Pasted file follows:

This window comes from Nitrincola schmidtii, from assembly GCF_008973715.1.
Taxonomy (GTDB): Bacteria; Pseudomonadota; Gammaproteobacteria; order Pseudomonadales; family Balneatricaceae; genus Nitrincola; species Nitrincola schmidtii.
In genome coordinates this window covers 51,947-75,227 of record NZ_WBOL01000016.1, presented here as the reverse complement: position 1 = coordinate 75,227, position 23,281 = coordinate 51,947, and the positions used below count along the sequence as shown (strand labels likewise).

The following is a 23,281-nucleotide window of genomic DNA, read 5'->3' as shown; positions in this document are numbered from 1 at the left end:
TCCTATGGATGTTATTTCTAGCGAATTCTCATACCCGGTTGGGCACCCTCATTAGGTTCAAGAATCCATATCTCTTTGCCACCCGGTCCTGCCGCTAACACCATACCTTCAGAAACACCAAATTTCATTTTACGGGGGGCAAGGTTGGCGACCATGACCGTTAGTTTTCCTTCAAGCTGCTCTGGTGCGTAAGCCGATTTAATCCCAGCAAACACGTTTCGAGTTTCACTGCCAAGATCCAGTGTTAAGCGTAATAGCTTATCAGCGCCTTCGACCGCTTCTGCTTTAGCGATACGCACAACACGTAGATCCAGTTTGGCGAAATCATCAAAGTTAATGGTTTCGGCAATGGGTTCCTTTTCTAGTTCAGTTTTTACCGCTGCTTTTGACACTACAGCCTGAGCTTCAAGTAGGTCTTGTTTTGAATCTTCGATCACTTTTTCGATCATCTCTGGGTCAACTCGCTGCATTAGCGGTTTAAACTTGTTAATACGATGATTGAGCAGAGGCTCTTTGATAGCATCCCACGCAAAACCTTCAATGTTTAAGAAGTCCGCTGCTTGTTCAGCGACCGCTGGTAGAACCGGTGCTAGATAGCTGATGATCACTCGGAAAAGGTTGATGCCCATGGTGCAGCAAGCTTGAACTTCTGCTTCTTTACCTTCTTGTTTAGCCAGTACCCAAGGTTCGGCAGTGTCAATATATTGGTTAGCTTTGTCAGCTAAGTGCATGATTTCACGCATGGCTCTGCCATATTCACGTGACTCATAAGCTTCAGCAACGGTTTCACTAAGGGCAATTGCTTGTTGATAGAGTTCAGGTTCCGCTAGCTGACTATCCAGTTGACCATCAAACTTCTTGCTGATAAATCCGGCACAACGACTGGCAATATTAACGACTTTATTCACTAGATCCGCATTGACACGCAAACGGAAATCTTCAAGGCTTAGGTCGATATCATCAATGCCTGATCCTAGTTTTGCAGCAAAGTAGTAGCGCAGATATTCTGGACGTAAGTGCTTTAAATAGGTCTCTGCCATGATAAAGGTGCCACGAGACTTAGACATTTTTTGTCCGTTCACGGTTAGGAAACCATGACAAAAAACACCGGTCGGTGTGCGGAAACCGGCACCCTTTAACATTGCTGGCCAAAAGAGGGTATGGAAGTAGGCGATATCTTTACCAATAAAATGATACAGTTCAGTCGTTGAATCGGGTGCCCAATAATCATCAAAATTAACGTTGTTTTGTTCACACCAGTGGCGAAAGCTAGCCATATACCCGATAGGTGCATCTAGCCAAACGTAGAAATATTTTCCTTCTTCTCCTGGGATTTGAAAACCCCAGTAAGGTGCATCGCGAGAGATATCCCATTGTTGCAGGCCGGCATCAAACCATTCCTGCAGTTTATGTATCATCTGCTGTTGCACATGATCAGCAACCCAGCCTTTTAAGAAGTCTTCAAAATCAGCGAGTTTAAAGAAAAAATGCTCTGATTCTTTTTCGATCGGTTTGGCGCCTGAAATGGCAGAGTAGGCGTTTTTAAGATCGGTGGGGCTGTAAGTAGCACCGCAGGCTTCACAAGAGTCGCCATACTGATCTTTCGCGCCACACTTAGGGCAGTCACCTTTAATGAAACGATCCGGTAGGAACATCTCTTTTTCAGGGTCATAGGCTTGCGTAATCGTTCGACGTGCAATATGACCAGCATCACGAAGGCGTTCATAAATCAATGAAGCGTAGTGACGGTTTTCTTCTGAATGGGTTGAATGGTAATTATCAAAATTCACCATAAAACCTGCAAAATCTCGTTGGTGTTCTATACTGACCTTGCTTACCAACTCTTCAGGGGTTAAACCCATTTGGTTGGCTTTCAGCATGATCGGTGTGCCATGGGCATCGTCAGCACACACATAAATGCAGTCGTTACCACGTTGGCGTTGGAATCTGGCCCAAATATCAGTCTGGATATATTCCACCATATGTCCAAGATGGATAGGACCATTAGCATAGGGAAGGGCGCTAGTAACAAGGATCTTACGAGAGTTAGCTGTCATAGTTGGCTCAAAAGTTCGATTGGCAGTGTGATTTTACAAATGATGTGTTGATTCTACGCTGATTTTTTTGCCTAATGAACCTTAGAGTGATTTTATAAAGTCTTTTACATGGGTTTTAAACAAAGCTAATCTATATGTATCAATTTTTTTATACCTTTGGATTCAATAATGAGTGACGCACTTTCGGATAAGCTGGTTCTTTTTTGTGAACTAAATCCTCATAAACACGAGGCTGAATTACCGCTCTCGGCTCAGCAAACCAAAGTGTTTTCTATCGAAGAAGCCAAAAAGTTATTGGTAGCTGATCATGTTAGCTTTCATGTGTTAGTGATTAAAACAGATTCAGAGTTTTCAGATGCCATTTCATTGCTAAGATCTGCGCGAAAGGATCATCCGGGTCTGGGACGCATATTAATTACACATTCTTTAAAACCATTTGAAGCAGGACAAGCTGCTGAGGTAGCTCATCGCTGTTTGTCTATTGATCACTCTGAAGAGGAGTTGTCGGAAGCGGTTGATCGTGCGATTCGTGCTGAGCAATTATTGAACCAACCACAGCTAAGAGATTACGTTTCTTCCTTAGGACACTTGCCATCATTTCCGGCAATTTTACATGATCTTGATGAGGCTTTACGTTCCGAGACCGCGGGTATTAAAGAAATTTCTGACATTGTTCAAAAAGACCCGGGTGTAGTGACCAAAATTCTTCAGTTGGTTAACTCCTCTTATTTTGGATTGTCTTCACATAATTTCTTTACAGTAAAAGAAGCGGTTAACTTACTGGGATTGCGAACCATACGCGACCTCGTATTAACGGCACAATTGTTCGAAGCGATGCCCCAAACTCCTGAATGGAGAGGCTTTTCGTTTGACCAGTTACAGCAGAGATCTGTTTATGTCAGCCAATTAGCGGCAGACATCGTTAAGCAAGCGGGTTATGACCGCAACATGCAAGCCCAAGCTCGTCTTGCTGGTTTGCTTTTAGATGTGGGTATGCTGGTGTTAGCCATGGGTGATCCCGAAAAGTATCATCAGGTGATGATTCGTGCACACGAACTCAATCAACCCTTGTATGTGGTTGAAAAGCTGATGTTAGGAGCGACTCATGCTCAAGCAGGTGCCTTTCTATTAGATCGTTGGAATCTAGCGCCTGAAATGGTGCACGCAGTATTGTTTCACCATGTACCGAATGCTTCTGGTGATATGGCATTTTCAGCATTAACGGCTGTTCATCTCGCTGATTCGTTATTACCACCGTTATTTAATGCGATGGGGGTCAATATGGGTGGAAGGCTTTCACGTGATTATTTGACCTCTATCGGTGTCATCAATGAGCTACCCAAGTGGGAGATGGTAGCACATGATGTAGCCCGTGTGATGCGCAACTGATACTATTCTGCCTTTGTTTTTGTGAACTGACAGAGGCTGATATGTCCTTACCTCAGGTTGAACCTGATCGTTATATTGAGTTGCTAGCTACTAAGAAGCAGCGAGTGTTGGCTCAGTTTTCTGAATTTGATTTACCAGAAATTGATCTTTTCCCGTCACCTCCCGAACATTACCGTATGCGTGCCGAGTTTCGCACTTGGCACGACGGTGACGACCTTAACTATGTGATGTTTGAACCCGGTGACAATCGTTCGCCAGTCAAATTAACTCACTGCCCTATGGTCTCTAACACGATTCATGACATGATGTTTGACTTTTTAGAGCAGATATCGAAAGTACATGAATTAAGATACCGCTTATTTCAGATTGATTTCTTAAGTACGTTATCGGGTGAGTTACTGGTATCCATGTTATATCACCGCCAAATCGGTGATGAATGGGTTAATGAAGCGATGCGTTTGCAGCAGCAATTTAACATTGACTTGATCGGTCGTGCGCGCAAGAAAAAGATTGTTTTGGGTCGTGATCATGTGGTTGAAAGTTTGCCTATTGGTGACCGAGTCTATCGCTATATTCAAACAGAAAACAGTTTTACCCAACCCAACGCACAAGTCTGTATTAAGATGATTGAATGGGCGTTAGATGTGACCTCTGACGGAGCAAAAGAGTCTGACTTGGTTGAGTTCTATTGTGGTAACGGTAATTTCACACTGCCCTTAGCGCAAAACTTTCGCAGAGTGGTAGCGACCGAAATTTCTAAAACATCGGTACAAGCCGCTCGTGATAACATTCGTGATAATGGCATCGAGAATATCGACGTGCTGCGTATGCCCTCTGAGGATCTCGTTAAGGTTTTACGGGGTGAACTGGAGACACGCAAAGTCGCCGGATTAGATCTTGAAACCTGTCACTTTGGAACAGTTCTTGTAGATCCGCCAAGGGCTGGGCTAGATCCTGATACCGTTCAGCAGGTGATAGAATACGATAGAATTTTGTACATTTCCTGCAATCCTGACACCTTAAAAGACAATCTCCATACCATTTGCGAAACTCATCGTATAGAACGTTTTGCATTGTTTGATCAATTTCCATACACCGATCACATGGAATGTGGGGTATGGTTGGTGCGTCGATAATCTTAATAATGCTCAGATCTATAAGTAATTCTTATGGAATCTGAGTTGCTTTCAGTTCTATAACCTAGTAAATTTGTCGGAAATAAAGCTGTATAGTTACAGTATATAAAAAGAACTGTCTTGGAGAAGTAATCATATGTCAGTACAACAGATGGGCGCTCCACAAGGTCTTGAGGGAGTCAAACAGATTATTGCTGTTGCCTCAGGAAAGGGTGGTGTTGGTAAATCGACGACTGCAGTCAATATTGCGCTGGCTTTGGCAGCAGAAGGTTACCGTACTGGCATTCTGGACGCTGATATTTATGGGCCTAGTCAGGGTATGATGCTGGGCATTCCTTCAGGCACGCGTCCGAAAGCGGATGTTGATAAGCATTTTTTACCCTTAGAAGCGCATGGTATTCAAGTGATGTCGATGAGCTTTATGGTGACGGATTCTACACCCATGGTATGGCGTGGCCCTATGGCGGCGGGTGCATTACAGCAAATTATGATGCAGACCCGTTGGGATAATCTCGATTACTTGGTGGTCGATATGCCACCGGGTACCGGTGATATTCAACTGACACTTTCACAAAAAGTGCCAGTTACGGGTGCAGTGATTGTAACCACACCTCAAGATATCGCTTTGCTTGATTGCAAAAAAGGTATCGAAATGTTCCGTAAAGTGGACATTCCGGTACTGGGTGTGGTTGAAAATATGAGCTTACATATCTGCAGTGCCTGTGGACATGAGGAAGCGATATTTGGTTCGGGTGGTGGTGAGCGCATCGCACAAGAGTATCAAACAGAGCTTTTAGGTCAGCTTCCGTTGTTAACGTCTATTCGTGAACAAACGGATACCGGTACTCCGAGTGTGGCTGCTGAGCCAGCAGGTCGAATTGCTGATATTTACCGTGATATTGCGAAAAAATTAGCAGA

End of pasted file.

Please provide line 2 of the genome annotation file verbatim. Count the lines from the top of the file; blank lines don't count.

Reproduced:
Taxonomy (GTDB): Bacteria; Pseudomonadota; Gammaproteobacteria; order Pseudomonadales; family Balneatricaceae; genus Nitrincola; species Nitrincola schmidtii.